Timothy Hill edited both the article on his Brother, Matthew Hill, and his employer, David Davis. In the links to edits provided by Durova, Timothy Hill removed a claim of a political connection between Matthew Hill and Altace, a pharmaceutical industry and a similar claim about David Davis (twice).
The claim of vandalism was repeated by Wikinews, which, like Wikipedia, is hosted by the Wikimedia Foundation. Additionally, Wikinews claimed the United States House Ethics Committee would examine the incident. Times News stated that the Committee took no stance, but Brenda Otterson, Davis's Chief of Staff, ordered T. Hill to take additional ethics classes offered by the Committee.
T. Hill contradicts the claims of vandalism,
It wasn't anything that was intended to be destructive or disruptive. What took place was just simply a misunderstanding of how to edit the site.
Instead, he states,
I tried to take it out [information he considered inaccurate] and replace it with accurate stuff
Editing Wikipedia with a "conflict of interest"
Apparently, no one explained to T. Hill Wikipedia's Conflict of interest guideline, which presents the feelings of Wikipedia members towards editing by those who care about things besides Wikipedia itself. In a nutshell, it states,
Do not edit Wikipedia to promote your own interests, or those of other individuals, companies, or groups, unless you are certain that the interests of Wikipedia remain paramount.
Wikipedia has interests? My, they do think themselves important, don't they?
Guy Chapman of Wikipedia says,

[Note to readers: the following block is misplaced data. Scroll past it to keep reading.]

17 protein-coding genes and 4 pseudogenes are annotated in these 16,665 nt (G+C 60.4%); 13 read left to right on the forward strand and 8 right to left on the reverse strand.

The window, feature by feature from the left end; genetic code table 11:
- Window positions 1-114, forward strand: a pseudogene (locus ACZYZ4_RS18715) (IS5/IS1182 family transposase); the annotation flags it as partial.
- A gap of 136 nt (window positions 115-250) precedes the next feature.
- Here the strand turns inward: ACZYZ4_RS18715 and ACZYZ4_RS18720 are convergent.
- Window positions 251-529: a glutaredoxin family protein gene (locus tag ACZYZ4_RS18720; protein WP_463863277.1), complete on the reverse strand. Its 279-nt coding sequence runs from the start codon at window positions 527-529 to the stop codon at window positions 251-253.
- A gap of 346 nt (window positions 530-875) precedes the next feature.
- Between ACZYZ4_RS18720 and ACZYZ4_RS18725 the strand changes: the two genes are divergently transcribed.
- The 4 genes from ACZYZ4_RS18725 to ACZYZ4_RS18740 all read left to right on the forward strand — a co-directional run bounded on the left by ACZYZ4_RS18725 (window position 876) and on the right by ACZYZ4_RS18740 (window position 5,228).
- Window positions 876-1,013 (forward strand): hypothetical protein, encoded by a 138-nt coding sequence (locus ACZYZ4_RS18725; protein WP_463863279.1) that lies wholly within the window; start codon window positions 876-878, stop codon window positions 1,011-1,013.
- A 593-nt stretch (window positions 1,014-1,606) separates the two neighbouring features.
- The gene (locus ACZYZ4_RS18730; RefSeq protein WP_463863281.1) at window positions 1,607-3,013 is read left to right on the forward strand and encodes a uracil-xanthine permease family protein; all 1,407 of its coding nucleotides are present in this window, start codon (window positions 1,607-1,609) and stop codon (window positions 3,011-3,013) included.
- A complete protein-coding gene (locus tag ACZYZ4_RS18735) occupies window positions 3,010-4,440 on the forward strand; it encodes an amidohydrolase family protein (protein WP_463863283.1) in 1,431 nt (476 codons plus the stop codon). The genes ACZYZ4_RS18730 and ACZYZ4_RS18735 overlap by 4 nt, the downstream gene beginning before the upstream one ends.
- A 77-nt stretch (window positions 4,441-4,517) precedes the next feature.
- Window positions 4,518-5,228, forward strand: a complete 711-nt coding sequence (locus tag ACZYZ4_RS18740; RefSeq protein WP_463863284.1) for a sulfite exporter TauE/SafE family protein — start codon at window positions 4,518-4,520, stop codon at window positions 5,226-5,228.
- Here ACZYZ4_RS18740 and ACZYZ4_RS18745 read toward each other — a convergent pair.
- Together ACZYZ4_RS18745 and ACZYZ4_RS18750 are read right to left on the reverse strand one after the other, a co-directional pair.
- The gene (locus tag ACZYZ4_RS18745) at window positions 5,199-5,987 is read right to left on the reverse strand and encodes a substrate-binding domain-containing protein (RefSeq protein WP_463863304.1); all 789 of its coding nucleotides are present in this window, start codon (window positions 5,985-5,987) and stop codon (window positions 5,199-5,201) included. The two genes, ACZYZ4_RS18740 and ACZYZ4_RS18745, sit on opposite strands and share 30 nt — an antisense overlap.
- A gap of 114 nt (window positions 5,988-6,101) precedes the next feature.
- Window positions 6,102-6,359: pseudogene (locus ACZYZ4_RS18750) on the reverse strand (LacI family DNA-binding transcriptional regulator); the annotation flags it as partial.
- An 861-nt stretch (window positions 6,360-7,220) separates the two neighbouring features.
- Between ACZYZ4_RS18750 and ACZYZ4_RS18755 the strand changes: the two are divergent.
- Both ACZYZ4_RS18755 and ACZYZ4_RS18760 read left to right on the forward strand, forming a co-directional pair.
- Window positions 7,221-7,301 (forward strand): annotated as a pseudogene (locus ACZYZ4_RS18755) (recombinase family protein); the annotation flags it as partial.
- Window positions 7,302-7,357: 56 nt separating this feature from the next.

A conflict of interest exists when one has a financial stake in the content being edited. The most usual example is people editing articles on their own companies, themselves or their endeavours.
Somey of Wikipedia Review provides a slightly different definition, not limited to financial interests,
On Wikipedia, anything you do that isn't done solely on behalf of Wikipedia and its interests constitutes a COI [Conflict of Interest] violation.
Press officer's concerns of inaccuracy shared by others
However, T. Hill was not the only one concerned that the material was false and negative. Cruftbane, a member of Wikipedia's Open-Source Ticketing and Response System, which, according to Somey, is an "'off-wiki' mechanism for people to complain to the [Wikimedia] foundation about article content," was concerned that a related issue was "an attempt to lead the reader to a conclusion not present in the sources."
Outcome, press officer loses job
On November 15, 2007, Brenda Otterson announced that Timothy Hill would be leaving his job at the end of the year.
While Durova herself started the news coverage, she writes,
As an administrator I am continually surprised by how often I see edits that serve little purpose except to place the editor at risk for adverse news coverage.
Durova recently refused to provide evidence when she accused another person of having multiple accounts. In light of the fact that Durova accused Gregory Kohs of providing misleading information to journalists, but refused to give him evidence, the whole thing is rather ironic.
SlimVirgin sympathises with T. Hill,
I don't like the idea of Wikipedia admins going to the media with stories about IP edits, or any account's edits, in a way that makes the editor traceable, and I hate the idea of someone losing their job because of edits they made to Wikipedia.